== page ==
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1.  Antiretroviral Therapy Initiated Within 6 Months of HIV Infection Is Associated With Lower T-Cell Activation and Smaller HIV Reservoir Size 
The Journal of Infectious Diseases  2013;208(8):1202-1211.
Background. CD4+/CD8+ T-cell activation levels often remain elevated in chronic human immunodeficiency virus (HIV) infection despite initiation of antiretroviral therapy (ART). T-cell activation predicts early death and blunted CD4+ T-cell recovery during ART and may affect persistent HIV reservoir size. We investigated whether very early ART initiation is associated with lower on-therapy immune activation and HIV persistence.
Methods. From a cohort of patients with early HIV infection (<6 months duration since infection) we identified persons who started ART early (<6 months after infection) or later (≥2 years after infection) and maintained ≥2 years of virologic suppression; at-risk HIV-negative persons were controls. We measured CD4+/CD8+ T-cell activation (percent CD38+/HLA-DR+) and HIV reservoir size (based on HIV DNA and cell-associated RNA levels).
Results. In unadjusted analyses, early ART predicted lower on-therapy CD8+ T-cell activation (n = 34; mean, 22.1%) than achieved with later ART (n = 32; mean, 28.8%; P = .009), although levels in early ART remained elevated relative to HIV-negative controls (P = .02). Early ART also predicted lower CD4+ T-cell activation than with later ART (5.3% vs 7.5%; P = .06). Early ART predicted 4.8-fold lower DNA levels than achieved with later ART (P = .005), and lower cell-associated RNA levels (difference in signal-to-cutoff ratio (S/Co), 3.2; P = .035).
Conclusions. ART initiation <6 months after infection is associated with lower levels of T-cell activation and smaller HIV DNA and RNA reservoir size during long-term therapy.
PMCID: PMC3778965  PMID: 23852127
HIV antiretroviral therapy; early ART; T-cell activation; inflammation; HIVreservoir; HIV eradication; HIV cure
2.  Differential Persistence of Transmitted HIV-1 Drug Resistance Mutation Classes 
The Journal of Infectious Diseases  2011;203(8):1174-1181.
Background. Transmitted human immunodeficiency virus type 1 (HIV-1) drug resistance (TDR) mutations can become replaced over time by emerging wild-type viral variants with improved fitness. The impact of class-specific mutations on this rate of mutation replacement is uncertain.
Methods. We studied participants with acute and/or early HIV infection and TDR in 2 cohorts (San Francisco, California, and São Paulo, Brazil). We followed baseline mutations longitudinally and compared replacement rates between mutation classes with use of a parametric proportional hazards model.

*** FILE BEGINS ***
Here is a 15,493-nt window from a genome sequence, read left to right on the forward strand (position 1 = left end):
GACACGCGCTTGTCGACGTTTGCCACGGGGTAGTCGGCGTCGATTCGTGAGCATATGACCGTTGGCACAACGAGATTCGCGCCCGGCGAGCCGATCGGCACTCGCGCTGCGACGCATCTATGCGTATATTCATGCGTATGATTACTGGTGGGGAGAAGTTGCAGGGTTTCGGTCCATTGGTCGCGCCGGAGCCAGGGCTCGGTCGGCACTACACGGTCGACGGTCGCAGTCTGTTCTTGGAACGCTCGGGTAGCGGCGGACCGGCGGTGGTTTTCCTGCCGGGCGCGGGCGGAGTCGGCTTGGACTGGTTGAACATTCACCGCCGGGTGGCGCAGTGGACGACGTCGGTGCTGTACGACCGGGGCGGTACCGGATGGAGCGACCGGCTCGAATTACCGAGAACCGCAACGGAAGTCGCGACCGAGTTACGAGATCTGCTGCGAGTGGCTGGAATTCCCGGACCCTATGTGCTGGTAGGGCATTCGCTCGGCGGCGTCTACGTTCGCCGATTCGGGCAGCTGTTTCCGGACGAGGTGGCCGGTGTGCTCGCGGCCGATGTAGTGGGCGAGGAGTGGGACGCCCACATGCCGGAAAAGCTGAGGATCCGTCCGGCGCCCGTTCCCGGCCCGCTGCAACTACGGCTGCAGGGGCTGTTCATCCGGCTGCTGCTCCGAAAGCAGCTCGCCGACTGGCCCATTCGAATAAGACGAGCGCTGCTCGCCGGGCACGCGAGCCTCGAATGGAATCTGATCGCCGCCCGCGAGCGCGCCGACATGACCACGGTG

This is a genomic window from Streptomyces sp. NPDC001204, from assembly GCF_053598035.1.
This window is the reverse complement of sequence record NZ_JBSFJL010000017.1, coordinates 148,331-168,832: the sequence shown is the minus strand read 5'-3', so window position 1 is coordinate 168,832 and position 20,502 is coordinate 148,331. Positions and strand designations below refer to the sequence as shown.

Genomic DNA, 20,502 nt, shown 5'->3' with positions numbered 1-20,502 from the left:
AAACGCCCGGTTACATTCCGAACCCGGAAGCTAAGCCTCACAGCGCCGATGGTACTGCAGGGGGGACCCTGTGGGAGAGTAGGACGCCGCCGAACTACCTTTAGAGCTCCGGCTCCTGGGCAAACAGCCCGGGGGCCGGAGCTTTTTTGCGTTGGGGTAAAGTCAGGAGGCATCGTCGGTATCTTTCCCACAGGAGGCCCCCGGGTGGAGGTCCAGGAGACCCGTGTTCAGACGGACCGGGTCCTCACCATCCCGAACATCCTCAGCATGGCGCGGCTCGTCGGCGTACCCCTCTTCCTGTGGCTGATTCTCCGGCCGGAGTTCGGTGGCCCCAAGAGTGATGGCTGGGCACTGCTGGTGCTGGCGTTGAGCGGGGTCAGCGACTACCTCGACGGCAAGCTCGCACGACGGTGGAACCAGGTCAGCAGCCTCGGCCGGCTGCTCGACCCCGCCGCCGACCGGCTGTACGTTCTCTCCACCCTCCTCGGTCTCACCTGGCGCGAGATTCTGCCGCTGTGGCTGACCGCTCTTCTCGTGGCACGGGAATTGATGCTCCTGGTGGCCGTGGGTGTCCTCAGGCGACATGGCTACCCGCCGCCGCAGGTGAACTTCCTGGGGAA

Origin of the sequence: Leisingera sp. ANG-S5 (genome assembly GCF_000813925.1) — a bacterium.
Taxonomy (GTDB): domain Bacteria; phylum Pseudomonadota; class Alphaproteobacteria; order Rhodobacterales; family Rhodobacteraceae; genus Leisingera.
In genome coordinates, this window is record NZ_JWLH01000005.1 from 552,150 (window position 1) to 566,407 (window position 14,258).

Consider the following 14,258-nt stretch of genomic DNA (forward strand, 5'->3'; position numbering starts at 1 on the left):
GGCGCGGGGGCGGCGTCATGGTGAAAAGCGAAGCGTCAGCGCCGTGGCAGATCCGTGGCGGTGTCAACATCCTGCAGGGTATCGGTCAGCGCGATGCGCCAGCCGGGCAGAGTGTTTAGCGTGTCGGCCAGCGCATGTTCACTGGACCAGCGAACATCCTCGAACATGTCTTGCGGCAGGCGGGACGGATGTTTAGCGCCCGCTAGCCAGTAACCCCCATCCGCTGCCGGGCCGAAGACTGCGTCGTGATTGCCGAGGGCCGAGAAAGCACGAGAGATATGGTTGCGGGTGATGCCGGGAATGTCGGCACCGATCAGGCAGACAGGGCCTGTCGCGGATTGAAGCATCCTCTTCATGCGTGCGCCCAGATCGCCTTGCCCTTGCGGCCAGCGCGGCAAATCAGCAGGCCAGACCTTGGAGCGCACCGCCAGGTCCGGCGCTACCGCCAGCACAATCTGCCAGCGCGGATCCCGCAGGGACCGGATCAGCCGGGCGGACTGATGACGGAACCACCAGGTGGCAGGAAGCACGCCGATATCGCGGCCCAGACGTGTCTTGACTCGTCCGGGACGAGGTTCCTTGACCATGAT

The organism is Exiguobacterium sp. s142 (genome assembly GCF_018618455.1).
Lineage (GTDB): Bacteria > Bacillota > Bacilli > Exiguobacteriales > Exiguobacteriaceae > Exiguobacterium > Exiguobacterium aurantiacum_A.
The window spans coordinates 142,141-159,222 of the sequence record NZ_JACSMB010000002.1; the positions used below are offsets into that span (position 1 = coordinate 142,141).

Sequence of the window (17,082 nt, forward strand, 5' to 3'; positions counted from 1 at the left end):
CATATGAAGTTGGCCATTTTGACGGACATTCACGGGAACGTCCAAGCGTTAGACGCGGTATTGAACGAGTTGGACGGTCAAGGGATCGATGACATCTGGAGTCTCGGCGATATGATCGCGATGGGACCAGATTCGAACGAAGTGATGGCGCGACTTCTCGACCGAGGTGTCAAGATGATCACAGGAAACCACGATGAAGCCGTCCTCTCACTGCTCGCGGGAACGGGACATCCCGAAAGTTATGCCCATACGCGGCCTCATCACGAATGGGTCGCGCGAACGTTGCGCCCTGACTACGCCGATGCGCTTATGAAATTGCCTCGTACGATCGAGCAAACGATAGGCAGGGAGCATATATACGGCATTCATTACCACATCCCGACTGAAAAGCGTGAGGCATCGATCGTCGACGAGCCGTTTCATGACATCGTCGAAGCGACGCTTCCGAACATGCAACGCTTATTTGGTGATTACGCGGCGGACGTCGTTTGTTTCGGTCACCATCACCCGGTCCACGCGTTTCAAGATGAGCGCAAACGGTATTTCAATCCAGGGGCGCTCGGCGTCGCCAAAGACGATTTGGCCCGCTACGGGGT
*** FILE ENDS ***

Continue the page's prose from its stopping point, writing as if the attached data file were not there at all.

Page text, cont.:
Results. Among 75 individuals with 195 TDR mutations, M184V/I became undetectable markedly faster than did nonnucleoside reverse-transcriptase inhibitor (NNRTI) mutations (hazard ratio, 77.5; 95% confidence interval [CI], 14.7–408.2; P < .0001), while protease inhibitor and NNRTI replacement rates were similar. Higher plasma HIV-1 RNA level predicted faster mutation replacement, but this was not statistically significant (hazard ratio, 1.71 log10 copies/mL; 95% CI, .90–3.25 log10 copies/mL; P = .11). We found substantial person-to-person variability in mutation replacement rates not accounted for by viral load or mutation class (P < .0001).
Conclusions. The rapid replacement of M184V/I mutations is consistent with known fitness costs. The long-term persistence of NNRTI and protease inhibitor mutations suggests a risk for person-to-person propagation. Host and/or viral factors not accounted for by viral load or mutation class are likely influencing mutation replacement and warrant further study.
PMCID: PMC3107558  PMID: 21451005
3.  Transmitted Drug Resistance in Persons with Acute/Early HIV-1 in San Francisco, 2002-2009 
PLoS ONE  2010;5(12):e15510.
Transmitted HIV-1 drug resistance (TDR) is an ongoing public health problem, representing 10–20% of new HIV infections in many geographic areas. TDR usually arises from two main sources: individuals on antiretroviral therapy (ART) who are failing to achieve virologic suppression, and individuals who acquired TDR and transmit it while still ART-naïve. TDR rates can be impacted when novel antiretroviral medications are introduced that allow for greater virologic suppression of source patients. Although several new HIV medications were introduced starting in late 2007, including raltegravir, maraviroc, and etravirine, it is not known whether the prevalence of TDR was subsequently affected in 2008–2009.
Methodology/Principal Findings
We performed population sequence genotyping on individuals who were diagnosed with acute or early HIV (<6 months duration) and who enrolled in the Options Project, a prospective cohort, between 2002 and 2009. We used logistic regression to compare the odds of acquiring drug-resistant HIV before versus after the arrival of new ART (2005–2007 vs. 2008–2009). From 2003–2007, TDR rose from 7% to 24%. Prevalence of TDR was then 15% in 2008 and in 2009. While the odds of acquiring TDR were lower in 2008–2009 compared to 2005–2007, this was not statistically significant (odds ratio 0.65, 95% CI 0.31–1.38; p = 0.27).
Our study suggests that transmitted drug resistance rose from 2003–2007, but this upward trend did not continue in 2008 and 2009. Nevertheless, the TDR prevalence in 2008–2009 remained substantial, emphasizing that improved management strategies for drug-resistant HIV are needed if TDR is to be further reduced. Continued surveillance for TDR will be important in understanding the full impact of new antiretroviral medications.
PMCID: PMC3000814  PMID: 21170322

Results 1-3 (3)